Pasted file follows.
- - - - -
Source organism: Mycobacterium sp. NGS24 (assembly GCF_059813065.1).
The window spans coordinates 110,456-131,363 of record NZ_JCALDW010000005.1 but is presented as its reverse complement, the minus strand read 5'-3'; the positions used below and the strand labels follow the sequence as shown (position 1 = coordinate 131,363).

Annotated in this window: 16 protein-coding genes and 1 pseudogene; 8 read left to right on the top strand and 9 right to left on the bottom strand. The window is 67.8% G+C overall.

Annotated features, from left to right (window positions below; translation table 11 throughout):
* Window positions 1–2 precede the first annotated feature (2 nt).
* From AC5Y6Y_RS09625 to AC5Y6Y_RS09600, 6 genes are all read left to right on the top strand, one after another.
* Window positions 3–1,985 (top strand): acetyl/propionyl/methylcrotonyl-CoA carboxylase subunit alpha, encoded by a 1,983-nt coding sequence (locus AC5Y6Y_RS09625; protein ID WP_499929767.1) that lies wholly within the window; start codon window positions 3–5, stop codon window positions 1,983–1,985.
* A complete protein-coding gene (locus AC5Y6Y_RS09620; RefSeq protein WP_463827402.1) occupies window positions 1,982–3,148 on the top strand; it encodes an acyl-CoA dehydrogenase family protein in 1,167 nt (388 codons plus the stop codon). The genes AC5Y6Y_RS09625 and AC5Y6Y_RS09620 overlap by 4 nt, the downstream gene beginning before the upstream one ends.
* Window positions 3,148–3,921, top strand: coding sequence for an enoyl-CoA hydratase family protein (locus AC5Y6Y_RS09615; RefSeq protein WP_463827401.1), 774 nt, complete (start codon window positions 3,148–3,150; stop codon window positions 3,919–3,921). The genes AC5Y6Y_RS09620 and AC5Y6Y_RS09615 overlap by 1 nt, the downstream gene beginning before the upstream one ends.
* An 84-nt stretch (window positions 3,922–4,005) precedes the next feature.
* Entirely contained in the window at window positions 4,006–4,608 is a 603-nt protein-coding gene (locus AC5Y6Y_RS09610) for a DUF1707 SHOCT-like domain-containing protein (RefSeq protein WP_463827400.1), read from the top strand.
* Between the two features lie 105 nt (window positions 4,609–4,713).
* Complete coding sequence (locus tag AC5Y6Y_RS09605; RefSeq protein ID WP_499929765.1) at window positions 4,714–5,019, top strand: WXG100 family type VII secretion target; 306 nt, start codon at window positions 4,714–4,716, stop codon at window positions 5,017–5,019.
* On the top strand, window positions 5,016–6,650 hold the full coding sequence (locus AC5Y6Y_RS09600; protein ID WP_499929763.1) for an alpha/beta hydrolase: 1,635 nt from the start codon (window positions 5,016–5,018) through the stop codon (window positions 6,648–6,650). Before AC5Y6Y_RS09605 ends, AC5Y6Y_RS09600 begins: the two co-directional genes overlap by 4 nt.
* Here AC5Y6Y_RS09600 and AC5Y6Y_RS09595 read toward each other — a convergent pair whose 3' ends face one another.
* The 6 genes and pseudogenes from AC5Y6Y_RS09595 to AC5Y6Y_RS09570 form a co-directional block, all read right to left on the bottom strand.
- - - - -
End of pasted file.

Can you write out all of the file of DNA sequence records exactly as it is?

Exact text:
Source organism: Mycobacterium sp. NGS24 (assembly GCF_059813065.1).
The window spans coordinates 110,456-131,363 of record NZ_JCALDW010000005.1 but is presented as its reverse complement, the minus strand read 5'-3'; the positions used below and the strand labels follow the sequence as shown (position 1 = coordinate 131,363).

Annotated in this window: 16 protein-coding genes and 1 pseudogene; 8 read left to right on the top strand and 9 right to left on the bottom strand. The window is 67.8% G+C overall.

Annotated features, from left to right (window positions below; translation table 11 throughout):
* Window positions 1–2 precede the first annotated feature (2 nt).
* From AC5Y6Y_RS09625 to AC5Y6Y_RS09600, 6 genes are all read left to right on the top strand, one after another.
* Window positions 3–1,985 (top strand): acetyl/propionyl/methylcrotonyl-CoA carboxylase subunit alpha, encoded by a 1,983-nt coding sequence (locus AC5Y6Y_RS09625; protein ID WP_499929767.1) that lies wholly within the window; start codon window positions 3–5, stop codon window positions 1,983–1,985.
* A complete protein-coding gene (locus AC5Y6Y_RS09620; RefSeq protein WP_463827402.1) occupies window positions 1,982–3,148 on the top strand; it encodes an acyl-CoA dehydrogenase family protein in 1,167 nt (388 codons plus the stop codon). The genes AC5Y6Y_RS09625 and AC5Y6Y_RS09620 overlap by 4 nt, the downstream gene beginning before the upstream one ends.
* Window positions 3,148–3,921, top strand: coding sequence for an enoyl-CoA hydratase family protein (locus AC5Y6Y_RS09615; RefSeq protein WP_463827401.1), 774 nt, complete (start codon window positions 3,148–3,150; stop codon window positions 3,919–3,921). The genes AC5Y6Y_RS09620 and AC5Y6Y_RS09615 overlap by 1 nt, the downstream gene beginning before the upstream one ends.
* An 84-nt stretch (window positions 3,922–4,005) precedes the next feature.
* Entirely contained in the window at window positions 4,006–4,608 is a 603-nt protein-coding gene (locus AC5Y6Y_RS09610) for a DUF1707 SHOCT-like domain-containing protein (RefSeq protein WP_463827400.1), read from the top strand.
* Between the two features lie 105 nt (window positions 4,609–4,713).
* Complete coding sequence (locus tag AC5Y6Y_RS09605; RefSeq protein ID WP_499929765.1) at window positions 4,714–5,019, top strand: WXG100 family type VII secretion target; 306 nt, start codon at window positions 4,714–4,716, stop codon at window positions 5,017–5,019.
* On the top strand, window positions 5,016–6,650 hold the full coding sequence (locus AC5Y6Y_RS09600; protein ID WP_499929763.1) for an alpha/beta hydrolase: 1,635 nt from the start codon (window positions 5,016–5,018) through the stop codon (window positions 6,648–6,650). Before AC5Y6Y_RS09605 ends, AC5Y6Y_RS09600 begins: the two co-directional genes overlap by 4 nt.
* Here AC5Y6Y_RS09600 and AC5Y6Y_RS09595 read toward each other — a convergent pair whose 3' ends face one another.
* The 6 genes and pseudogenes from AC5Y6Y_RS09595 to AC5Y6Y_RS09570 form a co-directional block, all read right to left on the bottom strand.